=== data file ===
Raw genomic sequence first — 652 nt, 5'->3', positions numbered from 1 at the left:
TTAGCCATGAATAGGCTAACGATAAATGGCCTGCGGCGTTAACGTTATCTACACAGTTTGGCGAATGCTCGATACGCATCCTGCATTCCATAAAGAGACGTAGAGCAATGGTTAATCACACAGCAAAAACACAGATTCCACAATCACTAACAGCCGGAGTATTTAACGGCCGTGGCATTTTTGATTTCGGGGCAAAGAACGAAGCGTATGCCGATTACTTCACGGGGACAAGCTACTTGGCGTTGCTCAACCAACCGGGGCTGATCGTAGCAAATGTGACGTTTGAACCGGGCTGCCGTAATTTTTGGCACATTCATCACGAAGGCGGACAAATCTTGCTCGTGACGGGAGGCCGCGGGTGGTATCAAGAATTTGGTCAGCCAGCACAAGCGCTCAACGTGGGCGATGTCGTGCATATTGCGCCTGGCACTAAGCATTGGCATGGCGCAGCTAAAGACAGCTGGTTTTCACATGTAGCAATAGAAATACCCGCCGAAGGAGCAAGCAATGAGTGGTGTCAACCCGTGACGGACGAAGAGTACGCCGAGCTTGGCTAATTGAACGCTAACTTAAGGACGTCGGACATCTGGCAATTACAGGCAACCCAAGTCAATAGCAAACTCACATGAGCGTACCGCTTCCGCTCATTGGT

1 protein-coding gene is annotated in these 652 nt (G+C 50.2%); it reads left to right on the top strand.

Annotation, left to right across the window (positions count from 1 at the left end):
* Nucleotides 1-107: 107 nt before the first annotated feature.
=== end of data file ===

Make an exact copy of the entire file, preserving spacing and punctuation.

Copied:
Raw genomic sequence first — 652 nt, 5'->3', positions numbered from 1 at the left:
TTAGCCATGAATAGGCTAACGATAAATGGCCTGCGGCGTTAACGTTATCTACACAGTTTGGCGAATGCTCGATACGCATCCTGCATTCCATAAAGAGACGTAGAGCAATGGTTAATCACACAGCAAAAACACAGATTCCACAATCACTAACAGCCGGAGTATTTAACGGCCGTGGCATTTTTGATTTCGGGGCAAAGAACGAAGCGTATGCCGATTACTTCACGGGGACAAGCTACTTGGCGTTGCTCAACCAACCGGGGCTGATCGTAGCAAATGTGACGTTTGAACCGGGCTGCCGTAATTTTTGGCACATTCATCACGAAGGCGGACAAATCTTGCTCGTGACGGGAGGCCGCGGGTGGTATCAAGAATTTGGTCAGCCAGCACAAGCGCTCAACGTGGGCGATGTCGTGCATATTGCGCCTGGCACTAAGCATTGGCATGGCGCAGCTAAAGACAGCTGGTTTTCACATGTAGCAATAGAAATACCCGCCGAAGGAGCAAGCAATGAGTGGTGTCAACCCGTGACGGACGAAGAGTACGCCGAGCTTGGCTAATTGAACGCTAACTTAAGGACGTCGGACATCTGGCAATTACAGGCAACCCAAGTCAATAGCAAACTCACATGAGCGTACCGCTTCCGCTCATTGGT

1 protein-coding gene is annotated in these 652 nt (G+C 50.2%); it reads left to right on the top strand.

Annotation, left to right across the window (positions count from 1 at the left end):
* Nucleotides 1-107: 107 nt before the first annotated feature.